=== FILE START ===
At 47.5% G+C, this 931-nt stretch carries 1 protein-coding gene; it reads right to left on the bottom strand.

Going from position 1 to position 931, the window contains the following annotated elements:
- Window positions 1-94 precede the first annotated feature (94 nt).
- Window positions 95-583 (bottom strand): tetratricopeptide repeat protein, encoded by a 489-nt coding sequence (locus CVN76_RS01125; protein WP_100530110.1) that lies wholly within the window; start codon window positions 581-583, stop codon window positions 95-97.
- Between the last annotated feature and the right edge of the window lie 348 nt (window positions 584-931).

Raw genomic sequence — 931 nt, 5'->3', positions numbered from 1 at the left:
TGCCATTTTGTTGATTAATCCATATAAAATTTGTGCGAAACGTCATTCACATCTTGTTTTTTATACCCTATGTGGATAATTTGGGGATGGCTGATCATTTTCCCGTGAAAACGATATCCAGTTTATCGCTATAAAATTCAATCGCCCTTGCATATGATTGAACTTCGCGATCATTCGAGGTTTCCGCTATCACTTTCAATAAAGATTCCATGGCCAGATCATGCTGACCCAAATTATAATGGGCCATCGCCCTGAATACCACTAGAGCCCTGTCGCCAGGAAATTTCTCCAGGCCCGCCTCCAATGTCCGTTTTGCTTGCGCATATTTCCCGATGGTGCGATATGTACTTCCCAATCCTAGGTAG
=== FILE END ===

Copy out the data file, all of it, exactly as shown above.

At 47.5% G+C, this 931-nt stretch carries 1 protein-coding gene; it reads right to left on the bottom strand.

Going from position 1 to position 931, the window contains the following annotated elements:
- Window positions 1-94 precede the first annotated feature (94 nt).
- Window positions 95-583 (bottom strand): tetratricopeptide repeat protein, encoded by a 489-nt coding sequence (locus CVN76_RS01125; protein WP_100530110.1) that lies wholly within the window; start codon window positions 581-583, stop codon window positions 95-97.
- Between the last annotated feature and the right edge of the window lie 348 nt (window positions 584-931).

Raw genomic sequence — 931 nt, 5'->3', positions numbered from 1 at the left:
TGCCATTTTGTTGATTAATCCATATAAAATTTGTGCGAAACGTCATTCACATCTTGTTTTTTATACCCTATGTGGATAATTTGGGGATGGCTGATCATTTTCCCGTGAAAACGATATCCAGTTTATCGCTATAAAATTCAATCGCCCTTGCATATGATTGAACTTCGCGATCATTCGAGGTTTCCGCTATCACTTTCAATAAAGATTCCATGGCCAGATCATGCTGACCCAAATTATAATGGGCCATCGCCCTGAATACCACTAGAGCCCTGTCGCCAGGAAATTTCTCCAGGCCCGCCTCCAATGTCCGTTTTGCTTGCGCATATTTCCCGATGGTGCGATATGTACTTCCCAATCCTAGGTAG